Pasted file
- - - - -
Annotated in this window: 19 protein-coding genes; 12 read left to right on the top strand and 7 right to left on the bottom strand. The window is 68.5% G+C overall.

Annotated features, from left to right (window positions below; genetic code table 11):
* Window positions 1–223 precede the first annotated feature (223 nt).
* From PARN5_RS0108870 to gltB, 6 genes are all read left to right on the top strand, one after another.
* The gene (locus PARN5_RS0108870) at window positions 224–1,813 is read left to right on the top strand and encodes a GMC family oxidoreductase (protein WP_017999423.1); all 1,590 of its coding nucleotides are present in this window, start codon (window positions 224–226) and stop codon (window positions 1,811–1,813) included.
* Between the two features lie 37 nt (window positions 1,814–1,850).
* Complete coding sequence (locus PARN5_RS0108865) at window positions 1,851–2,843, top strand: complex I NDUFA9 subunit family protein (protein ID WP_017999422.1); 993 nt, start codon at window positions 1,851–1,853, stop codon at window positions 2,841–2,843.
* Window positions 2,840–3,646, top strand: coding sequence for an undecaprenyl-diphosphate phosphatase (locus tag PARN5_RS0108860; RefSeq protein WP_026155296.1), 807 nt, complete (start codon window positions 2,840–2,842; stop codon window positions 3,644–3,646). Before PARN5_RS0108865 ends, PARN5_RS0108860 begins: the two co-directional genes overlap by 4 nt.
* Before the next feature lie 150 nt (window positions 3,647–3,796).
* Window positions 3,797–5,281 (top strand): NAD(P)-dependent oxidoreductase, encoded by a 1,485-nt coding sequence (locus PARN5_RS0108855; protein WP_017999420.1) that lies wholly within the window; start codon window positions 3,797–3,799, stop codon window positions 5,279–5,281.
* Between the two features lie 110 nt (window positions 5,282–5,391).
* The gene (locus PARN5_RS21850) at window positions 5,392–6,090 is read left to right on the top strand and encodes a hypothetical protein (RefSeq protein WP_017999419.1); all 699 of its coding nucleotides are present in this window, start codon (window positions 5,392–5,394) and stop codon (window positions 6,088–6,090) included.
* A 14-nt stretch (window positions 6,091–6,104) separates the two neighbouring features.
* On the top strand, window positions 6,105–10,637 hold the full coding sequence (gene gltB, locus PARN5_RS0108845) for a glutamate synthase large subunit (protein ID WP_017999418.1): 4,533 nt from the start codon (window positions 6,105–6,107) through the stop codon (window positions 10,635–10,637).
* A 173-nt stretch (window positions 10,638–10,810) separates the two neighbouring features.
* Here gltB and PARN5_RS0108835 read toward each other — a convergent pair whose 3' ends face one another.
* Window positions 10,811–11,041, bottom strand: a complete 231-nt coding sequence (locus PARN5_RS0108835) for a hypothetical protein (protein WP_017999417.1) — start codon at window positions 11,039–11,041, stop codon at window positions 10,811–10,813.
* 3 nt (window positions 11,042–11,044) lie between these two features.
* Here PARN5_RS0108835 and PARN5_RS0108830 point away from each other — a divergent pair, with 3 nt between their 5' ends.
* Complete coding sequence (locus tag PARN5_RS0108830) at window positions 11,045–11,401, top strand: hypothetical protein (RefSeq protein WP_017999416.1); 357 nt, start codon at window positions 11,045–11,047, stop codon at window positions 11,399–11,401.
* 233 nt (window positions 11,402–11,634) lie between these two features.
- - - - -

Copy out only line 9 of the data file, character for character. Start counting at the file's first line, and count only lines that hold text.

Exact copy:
* Before the next feature lie 150 nt (window positions 3,647–3,796).